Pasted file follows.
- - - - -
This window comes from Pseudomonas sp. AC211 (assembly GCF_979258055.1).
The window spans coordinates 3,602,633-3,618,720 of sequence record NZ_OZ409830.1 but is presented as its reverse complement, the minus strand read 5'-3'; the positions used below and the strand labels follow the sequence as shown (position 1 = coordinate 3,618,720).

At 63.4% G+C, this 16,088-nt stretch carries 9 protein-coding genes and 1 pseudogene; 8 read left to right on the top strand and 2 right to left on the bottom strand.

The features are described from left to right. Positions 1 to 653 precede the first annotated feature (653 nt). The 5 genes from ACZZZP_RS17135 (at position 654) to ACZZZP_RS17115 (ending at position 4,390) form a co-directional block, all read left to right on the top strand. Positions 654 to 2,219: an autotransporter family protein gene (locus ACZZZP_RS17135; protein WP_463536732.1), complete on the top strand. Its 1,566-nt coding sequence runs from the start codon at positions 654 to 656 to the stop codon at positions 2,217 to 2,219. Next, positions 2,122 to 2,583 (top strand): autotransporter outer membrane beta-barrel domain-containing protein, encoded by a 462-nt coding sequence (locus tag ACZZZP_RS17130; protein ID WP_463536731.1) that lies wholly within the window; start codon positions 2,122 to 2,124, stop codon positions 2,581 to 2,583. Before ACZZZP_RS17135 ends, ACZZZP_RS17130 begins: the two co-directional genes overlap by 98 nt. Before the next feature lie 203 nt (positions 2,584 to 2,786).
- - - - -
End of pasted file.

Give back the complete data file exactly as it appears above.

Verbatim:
This window comes from Pseudomonas sp. AC211 (assembly GCF_979258055.1).
The window spans coordinates 3,602,633-3,618,720 of sequence record NZ_OZ409830.1 but is presented as its reverse complement, the minus strand read 5'-3'; the positions used below and the strand labels follow the sequence as shown (position 1 = coordinate 3,618,720).

At 63.4% G+C, this 16,088-nt stretch carries 9 protein-coding genes and 1 pseudogene; 8 read left to right on the top strand and 2 right to left on the bottom strand.

The features are described from left to right. Positions 1 to 653 precede the first annotated feature (653 nt). The 5 genes from ACZZZP_RS17135 (at position 654) to ACZZZP_RS17115 (ending at position 4,390) form a co-directional block, all read left to right on the top strand. Positions 654 to 2,219: an autotransporter family protein gene (locus ACZZZP_RS17135; protein WP_463536732.1), complete on the top strand. Its 1,566-nt coding sequence runs from the start codon at positions 654 to 656 to the stop codon at positions 2,217 to 2,219. Next, positions 2,122 to 2,583 (top strand): autotransporter outer membrane beta-barrel domain-containing protein, encoded by a 462-nt coding sequence (locus tag ACZZZP_RS17130; protein ID WP_463536731.1) that lies wholly within the window; start codon positions 2,122 to 2,124, stop codon positions 2,581 to 2,583. Before ACZZZP_RS17135 ends, ACZZZP_RS17130 begins: the two co-directional genes overlap by 98 nt. Before the next feature lie 203 nt (positions 2,584 to 2,786).